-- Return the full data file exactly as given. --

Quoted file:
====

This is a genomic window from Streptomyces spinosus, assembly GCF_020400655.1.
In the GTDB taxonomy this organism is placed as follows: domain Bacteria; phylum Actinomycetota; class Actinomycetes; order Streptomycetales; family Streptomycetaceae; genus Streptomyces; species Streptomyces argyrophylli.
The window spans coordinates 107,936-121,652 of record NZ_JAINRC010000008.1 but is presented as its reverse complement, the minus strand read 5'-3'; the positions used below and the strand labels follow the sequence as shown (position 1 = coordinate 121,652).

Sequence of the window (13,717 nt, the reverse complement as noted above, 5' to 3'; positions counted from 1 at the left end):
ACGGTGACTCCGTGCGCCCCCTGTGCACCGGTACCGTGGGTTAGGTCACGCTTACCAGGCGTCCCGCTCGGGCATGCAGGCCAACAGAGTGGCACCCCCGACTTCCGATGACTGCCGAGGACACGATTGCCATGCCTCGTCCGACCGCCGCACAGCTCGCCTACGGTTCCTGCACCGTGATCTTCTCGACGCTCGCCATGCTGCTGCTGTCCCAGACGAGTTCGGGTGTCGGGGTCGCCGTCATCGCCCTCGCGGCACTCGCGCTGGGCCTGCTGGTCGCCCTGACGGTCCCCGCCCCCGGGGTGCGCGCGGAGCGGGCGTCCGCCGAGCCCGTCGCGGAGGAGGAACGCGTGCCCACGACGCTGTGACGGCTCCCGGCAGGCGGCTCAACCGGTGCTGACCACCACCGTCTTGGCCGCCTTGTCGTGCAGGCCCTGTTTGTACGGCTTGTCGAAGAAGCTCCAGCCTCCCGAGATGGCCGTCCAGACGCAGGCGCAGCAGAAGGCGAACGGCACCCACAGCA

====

This is a genomic window from Streptomyces spinosus, assembly GCF_020400655.1.
In the GTDB taxonomy this organism is placed as follows: domain Bacteria; phylum Actinomycetota; class Actinomycetes; order Streptomycetales; family Streptomycetaceae; genus Streptomyces; species Streptomyces argyrophylli.
The window spans coordinates 107,936-121,652 of record NZ_JAINRC010000008.1 but is presented as its reverse complement, the minus strand read 5'-3'; the positions used below and the strand labels follow the sequence as shown (position 1 = coordinate 121,652).

Sequence of the window (13,717 nt, the reverse complement as noted above, 5' to 3'; positions counted from 1 at the left end):
ACGGTGACTCCGTGCGCCCCCTGTGCACCGGTACCGTGGGTTAGGTCACGCTTACCAGGCGTCCCGCTCGGGCATGCAGGCCAACAGAGTGGCACCCCCGACTTCCGATGACTGCCGAGGACACGATTGCCATGCCTCGTCCGACCGCCGCACAGCTCGCCTACGGTTCCTGCACCGTGATCTTCTCGACGCTCGCCATGCTGCTGCTGTCCCAGACGAGTTCGGGTGTCGGGGTCGCCGTCATCGCCCTCGCGGCACTCGCGCTGGGCCTGCTGGTCGCCCTGACGGTCCCCGCCCCCGGGGTGCGCGCGGAGCGGGCGTCCGCCGAGCCCGTCGCGGAGGAGGAACGCGTGCCCACGACGCTGTGACGGCTCCCGGCAGGCGGCTCAACCGGTGCTGACCACCACCGTCTTGGCCGCCTTGTCGTGCAGGCCCTGTTTGTACGGCTTGTCGAAGAAGCTCCAGCCTCCCGAGATGGCCGTCCAGACGCAGGCGCAGCAGAAGGCGAACGGCACCCACAGCA